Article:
The Jharia coal mine in Jharkhand, India

A big clue as to how serious India is about its energy transformation policy is in a doubling this week of its national tax on coal.

The increase, to Rs400 per metric ton (US$6/t) is the third time the coal tax—introduced in 2010—has been doubled, and it applies to all domestic and imported coal. Given that domestic Indian coal sells for an average US$20/t, this coal tax has just become very material—equal to 30 per cent of the wholesale price, before transportation costs are penciled in.

One of the excellent features of Energy Minister Piyush Goyal’s electricity transformation push has been the government’s ability to rapidly scale up deployment of renewable energy and energy efficiency. It has done so by focusing on leveling the energy market playing field without relying on new subsidies, either for thermal or renewable energy. Further, the Indian government has made major progress in its phase-out of fossil-fuel subsidies, of which the most important step has been a reduction of subsidies for imported oil, a shift that has accompanied the international collapse of oil prices. India’s energy strategy is entirely consistent with the analysis of the International Energy Agency, which has long stressed that one of the key prerequisites for a successful transition to a less carbon-intensive economy is the elimination of fossil-fuel subsidies. With the double of the coal tax, solar, wind and hydro electricity are all already now immediately competitive in the Indian electricity market against unsubsidized new imported coal-fired power generation.

Given all the external costs of coal mining and coal-fired power generation in terms of water, coal ash, air and particulate pollution, this tax increase— which affects all thermal and lignite coal used in India—will help further level that playing field for non-polluting renewables.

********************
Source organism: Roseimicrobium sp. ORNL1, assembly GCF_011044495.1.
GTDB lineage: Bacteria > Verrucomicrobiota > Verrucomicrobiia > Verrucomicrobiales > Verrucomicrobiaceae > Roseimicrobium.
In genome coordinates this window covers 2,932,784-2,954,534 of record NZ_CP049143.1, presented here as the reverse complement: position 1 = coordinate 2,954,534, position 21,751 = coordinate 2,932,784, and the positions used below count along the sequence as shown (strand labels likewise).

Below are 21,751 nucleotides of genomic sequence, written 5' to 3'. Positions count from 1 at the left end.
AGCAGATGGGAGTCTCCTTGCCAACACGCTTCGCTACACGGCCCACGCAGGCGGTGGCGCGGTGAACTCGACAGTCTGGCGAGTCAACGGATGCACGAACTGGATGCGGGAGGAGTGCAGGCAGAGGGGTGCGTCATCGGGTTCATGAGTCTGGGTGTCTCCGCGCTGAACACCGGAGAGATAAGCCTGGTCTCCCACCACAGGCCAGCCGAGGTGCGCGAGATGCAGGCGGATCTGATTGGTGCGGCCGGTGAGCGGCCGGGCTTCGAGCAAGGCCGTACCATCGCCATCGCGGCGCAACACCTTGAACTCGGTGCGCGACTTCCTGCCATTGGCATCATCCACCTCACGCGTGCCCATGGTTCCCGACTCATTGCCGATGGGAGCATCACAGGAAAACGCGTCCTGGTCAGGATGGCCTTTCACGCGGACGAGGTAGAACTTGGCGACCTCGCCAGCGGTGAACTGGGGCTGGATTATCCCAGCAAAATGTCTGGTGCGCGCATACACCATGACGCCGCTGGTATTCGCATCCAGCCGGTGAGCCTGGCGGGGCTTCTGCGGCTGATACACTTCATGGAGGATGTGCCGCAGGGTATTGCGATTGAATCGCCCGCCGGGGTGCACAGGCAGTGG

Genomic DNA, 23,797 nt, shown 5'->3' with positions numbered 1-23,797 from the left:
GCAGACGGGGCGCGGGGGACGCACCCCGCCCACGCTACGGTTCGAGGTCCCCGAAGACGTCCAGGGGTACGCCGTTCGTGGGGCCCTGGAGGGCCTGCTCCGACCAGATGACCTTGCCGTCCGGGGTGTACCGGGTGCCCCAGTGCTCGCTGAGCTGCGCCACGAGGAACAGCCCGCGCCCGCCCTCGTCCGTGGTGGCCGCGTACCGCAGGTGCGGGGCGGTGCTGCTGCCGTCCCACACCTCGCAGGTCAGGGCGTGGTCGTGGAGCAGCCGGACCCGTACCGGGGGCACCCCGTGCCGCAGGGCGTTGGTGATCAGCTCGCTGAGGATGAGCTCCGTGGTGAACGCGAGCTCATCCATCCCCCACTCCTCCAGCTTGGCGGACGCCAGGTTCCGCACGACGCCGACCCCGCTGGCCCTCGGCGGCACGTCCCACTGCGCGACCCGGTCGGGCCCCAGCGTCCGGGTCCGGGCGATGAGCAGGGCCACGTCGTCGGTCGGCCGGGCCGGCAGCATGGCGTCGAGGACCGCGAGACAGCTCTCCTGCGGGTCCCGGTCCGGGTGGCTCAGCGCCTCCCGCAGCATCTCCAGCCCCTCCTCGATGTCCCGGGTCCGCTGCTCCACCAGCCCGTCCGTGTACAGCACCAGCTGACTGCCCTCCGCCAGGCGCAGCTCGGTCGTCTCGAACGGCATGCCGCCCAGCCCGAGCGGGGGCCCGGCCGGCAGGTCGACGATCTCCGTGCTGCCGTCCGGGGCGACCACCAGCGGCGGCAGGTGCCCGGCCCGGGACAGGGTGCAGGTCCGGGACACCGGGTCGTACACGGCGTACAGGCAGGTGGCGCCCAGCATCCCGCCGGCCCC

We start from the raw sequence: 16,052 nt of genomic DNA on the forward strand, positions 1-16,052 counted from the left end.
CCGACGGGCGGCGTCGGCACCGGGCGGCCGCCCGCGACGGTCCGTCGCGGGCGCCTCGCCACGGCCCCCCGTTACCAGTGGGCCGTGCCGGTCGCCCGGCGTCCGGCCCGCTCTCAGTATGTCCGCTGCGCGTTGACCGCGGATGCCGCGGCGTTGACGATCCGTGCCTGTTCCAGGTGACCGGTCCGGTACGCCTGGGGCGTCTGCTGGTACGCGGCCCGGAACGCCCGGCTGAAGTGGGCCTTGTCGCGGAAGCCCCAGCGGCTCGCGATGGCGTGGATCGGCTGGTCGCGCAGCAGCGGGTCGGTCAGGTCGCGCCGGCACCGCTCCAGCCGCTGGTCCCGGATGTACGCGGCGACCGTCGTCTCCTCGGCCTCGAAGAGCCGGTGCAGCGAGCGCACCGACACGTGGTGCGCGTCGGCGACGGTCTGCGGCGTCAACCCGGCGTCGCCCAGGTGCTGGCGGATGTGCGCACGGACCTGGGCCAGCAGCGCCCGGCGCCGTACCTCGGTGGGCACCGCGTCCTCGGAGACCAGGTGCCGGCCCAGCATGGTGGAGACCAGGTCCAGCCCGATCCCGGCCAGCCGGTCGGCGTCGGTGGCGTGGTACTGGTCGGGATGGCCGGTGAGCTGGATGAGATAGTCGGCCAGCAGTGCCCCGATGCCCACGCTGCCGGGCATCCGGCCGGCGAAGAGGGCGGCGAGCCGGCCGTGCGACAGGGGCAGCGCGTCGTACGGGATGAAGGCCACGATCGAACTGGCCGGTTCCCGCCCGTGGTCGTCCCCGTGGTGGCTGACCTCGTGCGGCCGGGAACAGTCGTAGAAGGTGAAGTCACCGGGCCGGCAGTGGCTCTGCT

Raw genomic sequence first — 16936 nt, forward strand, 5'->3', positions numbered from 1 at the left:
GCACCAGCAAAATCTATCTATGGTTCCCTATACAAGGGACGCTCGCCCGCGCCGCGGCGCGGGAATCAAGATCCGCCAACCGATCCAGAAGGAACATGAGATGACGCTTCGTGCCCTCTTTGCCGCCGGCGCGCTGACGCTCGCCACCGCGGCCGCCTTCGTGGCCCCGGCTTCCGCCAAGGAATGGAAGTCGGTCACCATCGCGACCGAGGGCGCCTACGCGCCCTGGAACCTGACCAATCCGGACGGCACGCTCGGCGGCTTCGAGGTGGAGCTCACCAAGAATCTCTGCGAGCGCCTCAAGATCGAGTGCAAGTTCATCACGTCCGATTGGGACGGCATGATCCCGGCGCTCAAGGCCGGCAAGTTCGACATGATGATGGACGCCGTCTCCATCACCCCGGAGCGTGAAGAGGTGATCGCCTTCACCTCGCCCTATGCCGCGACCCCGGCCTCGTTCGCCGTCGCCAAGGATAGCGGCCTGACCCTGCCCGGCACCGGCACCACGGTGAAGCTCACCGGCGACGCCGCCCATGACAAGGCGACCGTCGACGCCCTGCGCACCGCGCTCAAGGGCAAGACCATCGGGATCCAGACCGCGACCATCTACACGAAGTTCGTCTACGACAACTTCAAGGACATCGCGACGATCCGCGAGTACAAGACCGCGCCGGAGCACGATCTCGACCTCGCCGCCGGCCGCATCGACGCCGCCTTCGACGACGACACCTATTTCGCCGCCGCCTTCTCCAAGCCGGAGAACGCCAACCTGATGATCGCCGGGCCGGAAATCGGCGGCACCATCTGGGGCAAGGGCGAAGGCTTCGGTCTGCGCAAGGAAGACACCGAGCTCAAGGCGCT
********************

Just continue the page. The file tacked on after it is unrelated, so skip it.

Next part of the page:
This increase highlights yet again how the COP21 Paris Agreement continues to have far-reaching global ramifications. Accelerating research and development of renewable energy and energy efficiency, phasing out fossil-fuel subsidies and progressively putting an explicit price on carbon pollution were all key objectives agreed upon at the conference.

AS GLOBAL FINANCIAL MARKETS INCREASINGLY FACTOR IN THESE POLICY AIMS, IT’S NOW A QUESTION OF WHEN NOT IF, the risk profile of fossil-fuel energy investments will continue to increase.

Conversely, the deflationary cost of renewable energy grows more and more evident, and the crossover point is now within sight in an increasing number of global markets (India, China, Chile, Brazil, the U.S.). Capital flight from stranded assets across the fossil fuel sector is accelerating (Shares of Peabody Energy, the largest private-sector coal miner in the world, are now down 99.7 per cent over the .past five years), and will underpin the further technology-driven transformation of energy markets.

Indeed, the headwinds for fossil fuels are increasingly evident. They include those increasing coal taxes in India (and Korea, where the levy increased to US$21/t in 2015 from US$15/t in 2014); moves being made to a national emissions-trading scheme like those being undertaken in China and Korea’ tightening emissions requirements on coal-fired power generation in the U.S. and India; greater regulation of mine waste disposal ponds in Brazil and the U.S ; and greater scrutiny of coal mine rehabilitation subsidies and coal company leasing schemes in the U.S.

This is an era of increasing global fiscal budget constraints, and the trend toward greater industry internalization of fossil-fuel pollution costs and the reduction in fossil fuel subsidies is gaining unstoppable momentum.

IEEFA sees the global electricity sector transformation gathering speed. One result: the deep structural decline in seaborne thermal coal markets. The 11.6 per cent year-over-year decline in Chinese coal imports in January, the 28.6 per cent year-over year- decline in January 2016 coal imports into India and the 13.2 per cent year-over-year decline in coal imports into Japan in January all suggests acceleration of this trend.

Not to be overlooked: The 31 per cent year-over-year decline in U.S. coal production in January, which suggests that the second largest coal market in the world is likewise transforming faster than almost any forecast.


Tim Buckley is IEEFA’s director of Energy Finance Studies, Autralasia. This article was originally published by the Institute for Energy Economics and Financial Analysis


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